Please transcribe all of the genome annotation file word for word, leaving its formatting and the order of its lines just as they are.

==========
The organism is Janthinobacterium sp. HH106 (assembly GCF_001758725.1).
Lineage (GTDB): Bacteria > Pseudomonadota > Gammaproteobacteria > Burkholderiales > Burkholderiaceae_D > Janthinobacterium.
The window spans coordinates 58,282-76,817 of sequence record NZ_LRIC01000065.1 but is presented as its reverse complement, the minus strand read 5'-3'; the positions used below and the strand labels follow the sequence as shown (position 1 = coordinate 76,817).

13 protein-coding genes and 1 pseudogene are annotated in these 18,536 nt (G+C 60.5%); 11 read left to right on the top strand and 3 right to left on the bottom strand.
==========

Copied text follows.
The organism is Janthinobacterium sp. HH106 (assembly GCF_001758725.1).
Lineage (GTDB): Bacteria > Pseudomonadota > Gammaproteobacteria > Burkholderiales > Burkholderiaceae_D > Janthinobacterium.
The window spans coordinates 58,282-76,817 of sequence record NZ_LRIC01000065.1 but is presented as its reverse complement, the minus strand read 5'-3'; the positions used below and the strand labels follow the sequence as shown (position 1 = coordinate 76,817).

13 protein-coding genes and 1 pseudogene are annotated in these 18,536 nt (G+C 60.5%); 11 read left to right on the top strand and 3 right to left on the bottom strand.